ClassPass now offers a free month-long trial to new members – here’s how it works

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classpass cyber monday deal free trial
ClassPass offers a free14-day trial that covers up to 9 classes.

  • ClassPass now offers a free 30-day trial to try as many as 5 different classes.
  • You can book in-studio classes, live workouts, and beauty and spa treatments.
  • It’ll remind you two days before your trial ends in case you don’t want to subscribe for $15+/mo.

If you love to mix up your workouts with Pilates, spin, boxing, HIIT, yoga, reformer classes and more, ClassPass is definitely worth considering. The class-booking platform lets you try thousands of workouts from coveted boutique studios in-person to live streams from tried-and-true trainers and brands, all for a monthly subscription.

More appealing than its wide range of offerings is that ClassPass recently increased its free trial from 14 days to 30 days, during which you can now take up to five classes. If you’re in it just for the freebies, or can’t decide if you want to commit or not, ClassPass allows any new signee to cancel their membership whenever they please throughout the trial – and it’ll remind you two days before your trial ends. If you don’t cancel, you will be automatically enrolled in the $49 monthly membership upon the end of the trial (though if you want to sign up, you can choose a membership as cheap as $15 per month).

What is ClassPass?

ClassPass is a relatively inexpensive subscription that lets you drop into boutique fitness classes in your area or log on for live workouts, without having to belong to those specific clubs. You pay a monthly ClassPass fee to get credits and you use those credits to sign up for classes that pique your interest. Think boxing and yoga classes, cycling sessions, weight training routines, martial arts, and pilates, among so many others. ClassPass consistently gives you a wide variety of exercises and classes to choose from each week.

And since a budget-friendly option often means second-rate equipment or gym space, it’s nice to know ClassPass typically features popular studios, including a majority of the fitness classes you’ve heard of from word-of-mouth or have been meaning to try.

How does the ClassPass free trial work?

The ClassPass free 30-day trial allows you to take up to five classes (depending on your location; some may offer more or fewer) over the course of the one month, and you can cancel your membership any time. If you don’t cancel before the month trial ends, however, ClassPass auto-enrolls you in its mid-range monthly membership at $49/mo for eight classes.

What does a ClassPass membership entail?

  1. After your free trial, you pay a monthly membership fee that’s based on how many classes you want to take each month. The lowest tier membership starts at $15 for 2 classes or $29 for 4 classes, and goes up to $79 for 14 classes or $159 for 30 classes per month.
    classpass_pricing
  2. A membership grants you access to use the ClassPass app or site to book yourself a spot in one of the thousands of participating fitness classes in your area or online, as well as top salons and spas. Every class or spa service requires a different credit value and you’re also able to book either in advance or as soon as a few minutes before it begins via the app.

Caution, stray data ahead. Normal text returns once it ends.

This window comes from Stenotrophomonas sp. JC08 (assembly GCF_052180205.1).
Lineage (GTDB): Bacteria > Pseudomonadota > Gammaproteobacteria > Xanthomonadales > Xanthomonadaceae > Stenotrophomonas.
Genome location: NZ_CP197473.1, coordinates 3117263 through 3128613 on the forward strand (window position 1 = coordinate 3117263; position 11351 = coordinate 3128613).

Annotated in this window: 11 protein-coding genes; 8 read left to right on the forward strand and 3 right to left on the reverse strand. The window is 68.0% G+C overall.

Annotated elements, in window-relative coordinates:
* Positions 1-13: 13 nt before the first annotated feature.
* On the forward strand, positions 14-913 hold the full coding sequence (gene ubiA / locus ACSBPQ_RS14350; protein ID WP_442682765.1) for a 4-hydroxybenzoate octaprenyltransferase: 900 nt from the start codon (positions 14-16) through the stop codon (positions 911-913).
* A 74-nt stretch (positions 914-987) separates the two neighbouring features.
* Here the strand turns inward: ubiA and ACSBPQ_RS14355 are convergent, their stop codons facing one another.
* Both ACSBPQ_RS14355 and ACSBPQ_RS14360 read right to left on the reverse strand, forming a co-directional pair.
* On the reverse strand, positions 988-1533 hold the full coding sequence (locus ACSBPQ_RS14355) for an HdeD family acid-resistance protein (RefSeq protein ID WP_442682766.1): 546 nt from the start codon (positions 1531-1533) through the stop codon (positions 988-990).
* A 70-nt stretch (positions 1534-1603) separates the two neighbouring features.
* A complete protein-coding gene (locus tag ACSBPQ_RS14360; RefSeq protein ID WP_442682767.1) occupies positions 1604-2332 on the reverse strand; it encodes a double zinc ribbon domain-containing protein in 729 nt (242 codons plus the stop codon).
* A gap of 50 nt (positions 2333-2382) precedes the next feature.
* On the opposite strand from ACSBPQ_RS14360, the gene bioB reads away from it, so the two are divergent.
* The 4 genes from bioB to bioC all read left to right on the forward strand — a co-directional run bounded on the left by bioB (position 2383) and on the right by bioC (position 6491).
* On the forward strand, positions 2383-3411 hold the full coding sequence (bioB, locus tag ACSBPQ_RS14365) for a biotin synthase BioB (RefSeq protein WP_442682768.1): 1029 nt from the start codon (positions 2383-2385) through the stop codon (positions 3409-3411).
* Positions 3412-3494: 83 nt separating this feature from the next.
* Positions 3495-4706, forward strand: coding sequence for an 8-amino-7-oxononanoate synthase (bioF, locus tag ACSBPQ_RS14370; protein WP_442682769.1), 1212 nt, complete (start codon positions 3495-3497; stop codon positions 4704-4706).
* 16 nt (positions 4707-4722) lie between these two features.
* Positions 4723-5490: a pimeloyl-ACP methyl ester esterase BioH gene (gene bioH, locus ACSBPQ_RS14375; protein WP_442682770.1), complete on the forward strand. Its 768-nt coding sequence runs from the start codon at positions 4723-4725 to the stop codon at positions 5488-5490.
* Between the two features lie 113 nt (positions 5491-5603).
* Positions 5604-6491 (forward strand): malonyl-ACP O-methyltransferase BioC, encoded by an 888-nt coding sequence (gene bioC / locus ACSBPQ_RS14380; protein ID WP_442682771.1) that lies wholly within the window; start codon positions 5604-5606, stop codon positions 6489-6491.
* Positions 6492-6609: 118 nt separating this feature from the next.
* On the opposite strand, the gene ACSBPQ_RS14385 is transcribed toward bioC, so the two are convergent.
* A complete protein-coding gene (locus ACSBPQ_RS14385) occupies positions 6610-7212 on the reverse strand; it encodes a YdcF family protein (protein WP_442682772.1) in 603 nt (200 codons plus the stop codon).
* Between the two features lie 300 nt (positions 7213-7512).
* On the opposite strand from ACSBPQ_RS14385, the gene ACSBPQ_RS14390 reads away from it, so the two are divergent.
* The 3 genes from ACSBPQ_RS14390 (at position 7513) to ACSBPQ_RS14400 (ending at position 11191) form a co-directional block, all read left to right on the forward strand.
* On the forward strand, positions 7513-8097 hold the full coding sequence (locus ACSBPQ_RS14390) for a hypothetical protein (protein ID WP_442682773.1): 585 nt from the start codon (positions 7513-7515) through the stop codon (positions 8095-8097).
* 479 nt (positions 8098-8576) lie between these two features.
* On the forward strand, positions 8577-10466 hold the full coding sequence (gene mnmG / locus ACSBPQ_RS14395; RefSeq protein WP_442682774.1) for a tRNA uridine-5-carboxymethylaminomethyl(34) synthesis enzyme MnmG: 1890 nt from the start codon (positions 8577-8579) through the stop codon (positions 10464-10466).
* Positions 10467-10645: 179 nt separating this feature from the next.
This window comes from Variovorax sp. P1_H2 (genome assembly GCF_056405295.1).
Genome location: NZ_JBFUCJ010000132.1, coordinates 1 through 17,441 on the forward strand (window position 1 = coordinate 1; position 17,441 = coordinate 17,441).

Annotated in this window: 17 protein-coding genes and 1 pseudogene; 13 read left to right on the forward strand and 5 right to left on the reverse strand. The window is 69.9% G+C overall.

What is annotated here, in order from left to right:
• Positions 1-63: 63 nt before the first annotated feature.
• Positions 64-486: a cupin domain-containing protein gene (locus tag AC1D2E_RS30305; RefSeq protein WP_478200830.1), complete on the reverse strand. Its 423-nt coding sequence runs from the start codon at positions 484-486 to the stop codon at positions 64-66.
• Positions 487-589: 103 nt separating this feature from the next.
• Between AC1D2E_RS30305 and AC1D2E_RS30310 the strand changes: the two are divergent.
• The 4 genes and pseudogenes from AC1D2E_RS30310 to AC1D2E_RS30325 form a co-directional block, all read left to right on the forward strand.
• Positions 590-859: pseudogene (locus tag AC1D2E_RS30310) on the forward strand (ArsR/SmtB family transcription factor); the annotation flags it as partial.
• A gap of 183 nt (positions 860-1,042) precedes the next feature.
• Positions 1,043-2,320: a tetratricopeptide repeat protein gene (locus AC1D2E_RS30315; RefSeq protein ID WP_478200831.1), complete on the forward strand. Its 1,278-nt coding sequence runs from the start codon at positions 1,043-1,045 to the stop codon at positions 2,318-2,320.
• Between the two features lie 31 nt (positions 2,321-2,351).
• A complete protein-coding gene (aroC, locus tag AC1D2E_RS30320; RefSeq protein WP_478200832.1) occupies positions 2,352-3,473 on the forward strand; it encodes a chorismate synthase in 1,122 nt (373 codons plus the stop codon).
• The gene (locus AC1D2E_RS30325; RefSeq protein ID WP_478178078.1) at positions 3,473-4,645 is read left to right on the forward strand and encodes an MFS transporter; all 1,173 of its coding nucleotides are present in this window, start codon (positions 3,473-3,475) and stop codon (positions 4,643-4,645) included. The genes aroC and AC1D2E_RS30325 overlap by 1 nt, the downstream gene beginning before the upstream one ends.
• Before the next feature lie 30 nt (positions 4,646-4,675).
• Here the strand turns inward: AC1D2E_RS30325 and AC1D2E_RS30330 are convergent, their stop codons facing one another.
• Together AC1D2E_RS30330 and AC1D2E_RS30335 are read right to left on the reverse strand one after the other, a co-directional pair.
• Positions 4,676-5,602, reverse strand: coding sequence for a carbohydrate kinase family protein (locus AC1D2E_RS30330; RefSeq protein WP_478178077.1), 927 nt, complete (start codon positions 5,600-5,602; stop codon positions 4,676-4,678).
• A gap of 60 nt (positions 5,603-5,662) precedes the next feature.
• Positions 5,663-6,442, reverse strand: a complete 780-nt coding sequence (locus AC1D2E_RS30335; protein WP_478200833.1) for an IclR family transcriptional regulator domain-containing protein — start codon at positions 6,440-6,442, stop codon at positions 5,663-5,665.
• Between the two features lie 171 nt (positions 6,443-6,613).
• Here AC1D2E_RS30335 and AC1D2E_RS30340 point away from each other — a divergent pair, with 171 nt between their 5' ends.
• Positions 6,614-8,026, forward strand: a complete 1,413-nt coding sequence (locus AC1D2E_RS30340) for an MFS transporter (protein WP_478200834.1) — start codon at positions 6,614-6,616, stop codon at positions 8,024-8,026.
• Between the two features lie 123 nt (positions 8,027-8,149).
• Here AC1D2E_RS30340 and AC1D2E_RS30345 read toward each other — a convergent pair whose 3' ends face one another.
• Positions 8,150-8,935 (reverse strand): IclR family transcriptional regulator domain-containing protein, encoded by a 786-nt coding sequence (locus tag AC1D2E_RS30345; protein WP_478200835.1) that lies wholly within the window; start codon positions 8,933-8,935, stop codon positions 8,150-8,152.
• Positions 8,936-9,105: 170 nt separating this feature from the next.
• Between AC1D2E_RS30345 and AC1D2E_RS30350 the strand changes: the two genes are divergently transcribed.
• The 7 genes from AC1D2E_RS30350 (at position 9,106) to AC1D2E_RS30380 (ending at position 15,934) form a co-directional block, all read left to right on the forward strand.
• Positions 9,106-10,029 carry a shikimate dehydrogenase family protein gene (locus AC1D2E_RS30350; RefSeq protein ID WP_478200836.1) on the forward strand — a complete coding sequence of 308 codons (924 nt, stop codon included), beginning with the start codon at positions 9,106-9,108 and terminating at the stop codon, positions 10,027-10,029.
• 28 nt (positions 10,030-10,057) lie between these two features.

3. ClassPass allows you to add credits anytime you like if you run empty during the month. If you don’t use your monthly allotment, up to 10 credits roll over each month.

Why do people like ClassPass?

The perks are plentiful. You could pay as much as 50% less every month for specialized fitness classes (a single class can cost $30 à la carte) and have access to a wider variety and convenience in your options. It’s also nice that if you don’t use all your credits on workouts, you can put them toward a spa or salon appointment.

ClassPass also provides class recommendations and reviews to let you see what’s good before you book a new class. You can even stream workouts from home if you’d rather not make the trip into a studio.

Plus, the versatility means working out can be more fun, which can help you build the habit. If you’re getting bored of rowing, you can switch it up with tai chi. And if you’re traveling, you can switch your account location and use ClassPass wherever you are (given you’re in one of the participating cities).

You also don’t have to buy class packs or commit to any membership that penalizes you for deciding in February you’re not going to be “really into” fitness in 2021. ClassPass is flexible and so, too, is the 14-day trial.

What are the potential cons of using ClassPass?

The risks you run, depending on the city, are popular classes booking up quickly, falling in love with a high-credit class, needing to buy more credits because you exercised too much (is this really a bad thing, though?), or paying for a month and never using the credits.

One option to consider if you end the month with plenty of unused credits is to use them on considerably higher credit spa treatments ClassPass offers. Otherwise, up to 10 credits roll over each month.

You can go to most studios an unlimited number of times per month (or per “cycle”), though it’s possible more credits will be charged if you go often, in which case you’ll see a message explaining the change. ClassPass also allows members to submit a recommendation for gyms not offered – there’s no guarantee they’ll add it, but it’s worth a shot.

The bottom line

Overall, ClassPass is ideal for relatively inexpensive access to a diverse range of top fitness classes with credits that can also be used on salons and spas. With a free month-long membership available for you to give it a go for yourself, you don’t have much to lose. Sign up for your free trial of ClassPass here.

Read the original article on Business Insider

ClassPass offers a free 2-week trial to new members – here’s how it works

If you buy through our links, we may earn money from affiliate partners. Learn more.

classpass cyber monday deal free trial
ClassPass offers a free14-day trial that covers up to 9 classes.